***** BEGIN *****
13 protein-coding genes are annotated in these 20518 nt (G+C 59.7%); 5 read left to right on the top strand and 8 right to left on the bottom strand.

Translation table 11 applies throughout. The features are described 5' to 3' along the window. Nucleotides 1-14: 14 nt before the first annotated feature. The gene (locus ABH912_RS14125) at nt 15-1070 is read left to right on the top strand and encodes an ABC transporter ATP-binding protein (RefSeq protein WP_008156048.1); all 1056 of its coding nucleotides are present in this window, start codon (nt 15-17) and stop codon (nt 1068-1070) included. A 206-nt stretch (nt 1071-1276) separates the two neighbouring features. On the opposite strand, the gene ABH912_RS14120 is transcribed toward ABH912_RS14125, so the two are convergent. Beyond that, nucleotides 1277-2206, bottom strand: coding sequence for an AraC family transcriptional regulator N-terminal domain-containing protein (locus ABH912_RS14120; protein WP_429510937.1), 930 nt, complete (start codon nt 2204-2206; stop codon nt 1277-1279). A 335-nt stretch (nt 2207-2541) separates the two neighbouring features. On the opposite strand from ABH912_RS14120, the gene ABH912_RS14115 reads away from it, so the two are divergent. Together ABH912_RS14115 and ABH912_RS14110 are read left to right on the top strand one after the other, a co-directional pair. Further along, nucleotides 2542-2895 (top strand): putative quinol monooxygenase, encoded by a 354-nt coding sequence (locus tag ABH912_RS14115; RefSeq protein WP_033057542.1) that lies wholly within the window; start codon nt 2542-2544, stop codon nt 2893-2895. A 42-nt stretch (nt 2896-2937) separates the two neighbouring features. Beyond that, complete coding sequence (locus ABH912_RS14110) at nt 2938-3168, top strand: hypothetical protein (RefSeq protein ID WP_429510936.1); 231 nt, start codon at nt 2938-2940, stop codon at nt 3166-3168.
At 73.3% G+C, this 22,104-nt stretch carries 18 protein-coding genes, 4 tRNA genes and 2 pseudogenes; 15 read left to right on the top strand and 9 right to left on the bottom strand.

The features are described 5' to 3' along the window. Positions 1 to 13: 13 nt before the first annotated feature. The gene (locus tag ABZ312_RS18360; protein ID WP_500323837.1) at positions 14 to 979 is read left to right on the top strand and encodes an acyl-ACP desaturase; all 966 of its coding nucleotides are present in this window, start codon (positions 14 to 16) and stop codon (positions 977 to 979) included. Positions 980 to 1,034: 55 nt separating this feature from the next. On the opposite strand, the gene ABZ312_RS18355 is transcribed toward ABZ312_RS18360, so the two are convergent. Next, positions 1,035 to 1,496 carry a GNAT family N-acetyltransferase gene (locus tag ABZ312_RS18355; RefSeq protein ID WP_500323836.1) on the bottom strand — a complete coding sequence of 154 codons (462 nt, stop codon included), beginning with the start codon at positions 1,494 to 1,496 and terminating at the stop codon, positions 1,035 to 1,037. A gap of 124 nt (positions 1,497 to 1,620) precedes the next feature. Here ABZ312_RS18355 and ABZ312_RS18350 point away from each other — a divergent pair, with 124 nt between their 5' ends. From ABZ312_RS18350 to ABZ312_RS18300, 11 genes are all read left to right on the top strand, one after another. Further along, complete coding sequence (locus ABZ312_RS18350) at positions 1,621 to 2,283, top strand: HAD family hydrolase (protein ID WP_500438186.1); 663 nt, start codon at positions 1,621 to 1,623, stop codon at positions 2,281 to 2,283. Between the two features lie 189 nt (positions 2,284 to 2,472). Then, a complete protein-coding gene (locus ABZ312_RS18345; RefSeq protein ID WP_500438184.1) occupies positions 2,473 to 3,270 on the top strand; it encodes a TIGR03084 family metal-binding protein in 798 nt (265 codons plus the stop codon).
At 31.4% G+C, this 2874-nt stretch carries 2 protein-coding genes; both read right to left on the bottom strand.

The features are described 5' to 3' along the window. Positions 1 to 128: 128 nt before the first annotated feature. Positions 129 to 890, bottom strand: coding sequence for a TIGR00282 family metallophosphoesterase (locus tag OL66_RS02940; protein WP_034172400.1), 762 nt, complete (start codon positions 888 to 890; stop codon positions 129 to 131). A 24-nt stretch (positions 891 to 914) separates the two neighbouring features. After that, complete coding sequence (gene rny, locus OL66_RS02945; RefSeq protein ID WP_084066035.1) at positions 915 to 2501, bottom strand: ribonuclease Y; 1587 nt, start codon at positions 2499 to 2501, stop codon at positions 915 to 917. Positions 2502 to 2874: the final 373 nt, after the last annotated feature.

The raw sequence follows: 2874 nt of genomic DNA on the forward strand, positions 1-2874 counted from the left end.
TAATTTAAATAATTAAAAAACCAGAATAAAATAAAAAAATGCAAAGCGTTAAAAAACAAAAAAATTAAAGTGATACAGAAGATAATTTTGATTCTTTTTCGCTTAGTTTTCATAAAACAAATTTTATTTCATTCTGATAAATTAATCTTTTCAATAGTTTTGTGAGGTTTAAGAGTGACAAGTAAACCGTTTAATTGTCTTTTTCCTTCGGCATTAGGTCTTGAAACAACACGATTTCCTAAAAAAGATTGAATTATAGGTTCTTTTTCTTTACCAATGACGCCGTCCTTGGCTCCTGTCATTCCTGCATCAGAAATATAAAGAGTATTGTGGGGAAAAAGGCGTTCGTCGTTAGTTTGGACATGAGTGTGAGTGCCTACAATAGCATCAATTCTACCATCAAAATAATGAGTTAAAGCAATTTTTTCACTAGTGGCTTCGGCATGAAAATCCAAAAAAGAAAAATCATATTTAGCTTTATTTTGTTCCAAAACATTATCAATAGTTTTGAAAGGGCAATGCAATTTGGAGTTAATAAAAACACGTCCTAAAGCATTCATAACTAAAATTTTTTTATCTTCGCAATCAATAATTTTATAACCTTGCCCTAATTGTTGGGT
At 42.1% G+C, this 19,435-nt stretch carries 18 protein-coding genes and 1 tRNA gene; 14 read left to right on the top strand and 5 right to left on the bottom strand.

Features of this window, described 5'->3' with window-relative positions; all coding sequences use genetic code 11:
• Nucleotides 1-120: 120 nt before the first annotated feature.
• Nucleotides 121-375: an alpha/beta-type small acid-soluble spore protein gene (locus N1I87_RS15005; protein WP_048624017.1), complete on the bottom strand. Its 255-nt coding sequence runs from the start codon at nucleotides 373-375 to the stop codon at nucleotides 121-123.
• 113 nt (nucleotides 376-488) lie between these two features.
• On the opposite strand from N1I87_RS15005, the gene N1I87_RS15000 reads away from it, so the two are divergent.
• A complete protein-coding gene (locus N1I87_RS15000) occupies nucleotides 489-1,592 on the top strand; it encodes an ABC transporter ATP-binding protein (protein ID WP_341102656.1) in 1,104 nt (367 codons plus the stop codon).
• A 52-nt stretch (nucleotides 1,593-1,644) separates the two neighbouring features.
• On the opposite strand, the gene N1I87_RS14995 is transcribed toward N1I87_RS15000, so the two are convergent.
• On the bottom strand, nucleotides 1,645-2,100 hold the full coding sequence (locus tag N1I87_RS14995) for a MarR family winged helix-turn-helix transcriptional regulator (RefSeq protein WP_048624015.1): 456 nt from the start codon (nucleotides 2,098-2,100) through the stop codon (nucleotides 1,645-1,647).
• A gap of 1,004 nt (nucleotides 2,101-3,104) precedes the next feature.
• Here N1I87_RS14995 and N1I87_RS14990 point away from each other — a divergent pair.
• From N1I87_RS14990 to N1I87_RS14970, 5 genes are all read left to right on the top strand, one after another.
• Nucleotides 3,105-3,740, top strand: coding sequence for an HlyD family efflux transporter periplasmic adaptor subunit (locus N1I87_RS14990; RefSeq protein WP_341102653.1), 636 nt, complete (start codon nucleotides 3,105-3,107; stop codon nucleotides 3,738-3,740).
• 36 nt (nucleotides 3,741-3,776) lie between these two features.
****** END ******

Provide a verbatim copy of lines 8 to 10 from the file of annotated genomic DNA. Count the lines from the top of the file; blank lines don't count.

TAATTTAAATAATTAAAAAACCAGAATAAAATAAAAAAATGCAAAGCGTTAAAAAACAAAAAAATTAAAGTGATACAGAAGATAATTTTGATTCTTTTTCGCTTAGTTTTCATAAAACAAATTTTATTTCATTCTGATAAATTAATCTTTTCAATAGTTTTGTGAGGTTTAAGAGTGACAAGTAAACCGTTTAATTGTCTTTTTCCTTCGGCATTAGGTCTTGAAACAACACGATTTCCTAAAAAAGATTGAATTATAGGTTCTTTTTCTTTACCAATGACGCCGTCCTTGGCTCCTGTCATTCCTGCATCAGAAATATAAAGAGTATTGTGGGGAAAAAGGCGTTCGTCGTTAGTTTGGACATGAGTGTGAGTGCCTACAATAGCATCAATTCTACCATCAAAATAATGAGTTAAAGCAATTTTTTCACTAGTGGCTTCGGCATGAAAATCCAAAAAAGAAAAATCATATTTAGCTTTATTTTGTTCCAAAACATTATCAATAGTTTTGAAAGGGCAATGCAATTTGGAGTTAATAAAAACACGTCCTAAAGCATTCATAACTAAAATTTTTTTATCTTCGCAATCAATAATTTTATAACCTTGCCCTAATTGTTGGGT
At 42.1% G+C, this 19,435-nt stretch carries 18 protein-coding genes and 1 tRNA gene; 14 read left to right on the top strand and 5 right to left on the bottom strand.

Features of this window, described 5'->3' with window-relative positions; all coding sequences use genetic code 11: